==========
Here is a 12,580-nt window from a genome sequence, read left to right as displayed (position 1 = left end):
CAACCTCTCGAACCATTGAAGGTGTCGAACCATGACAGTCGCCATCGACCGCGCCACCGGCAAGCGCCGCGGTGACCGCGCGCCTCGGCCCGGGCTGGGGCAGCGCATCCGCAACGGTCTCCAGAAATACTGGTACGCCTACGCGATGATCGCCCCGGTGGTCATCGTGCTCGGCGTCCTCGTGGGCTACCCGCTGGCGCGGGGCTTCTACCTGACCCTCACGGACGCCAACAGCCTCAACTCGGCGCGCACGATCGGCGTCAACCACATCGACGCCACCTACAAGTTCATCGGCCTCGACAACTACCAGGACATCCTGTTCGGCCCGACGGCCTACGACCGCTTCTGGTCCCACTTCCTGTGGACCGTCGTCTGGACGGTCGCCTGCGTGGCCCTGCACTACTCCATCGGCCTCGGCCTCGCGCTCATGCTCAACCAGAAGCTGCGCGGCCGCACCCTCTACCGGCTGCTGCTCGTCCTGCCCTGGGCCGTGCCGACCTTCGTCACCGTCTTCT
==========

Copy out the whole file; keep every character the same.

Here is a 12,580-nt window from a genome sequence, read left to right as displayed (position 1 = left end):
CAACCTCTCGAACCATTGAAGGTGTCGAACCATGACAGTCGCCATCGACCGCGCCACCGGCAAGCGCCGCGGTGACCGCGCGCCTCGGCCCGGGCTGGGGCAGCGCATCCGCAACGGTCTCCAGAAATACTGGTACGCCTACGCGATGATCGCCCCGGTGGTCATCGTGCTCGGCGTCCTCGTGGGCTACCCGCTGGCGCGGGGCTTCTACCTGACCCTCACGGACGCCAACAGCCTCAACTCGGCGCGCACGATCGGCGTCAACCACATCGACGCCACCTACAAGTTCATCGGCCTCGACAACTACCAGGACATCCTGTTCGGCCCGACGGCCTACGACCGCTTCTGGTCCCACTTCCTGTGGACCGTCGTCTGGACGGTCGCCTGCGTGGCCCTGCACTACTCCATCGGCCTCGGCCTCGCGCTCATGCTCAACCAGAAGCTGCGCGGCCGCACCCTCTACCGGCTGCTGCTCGTCCTGCCCTGGGCCGTGCCGACCTTCGTCACCGTCTTCT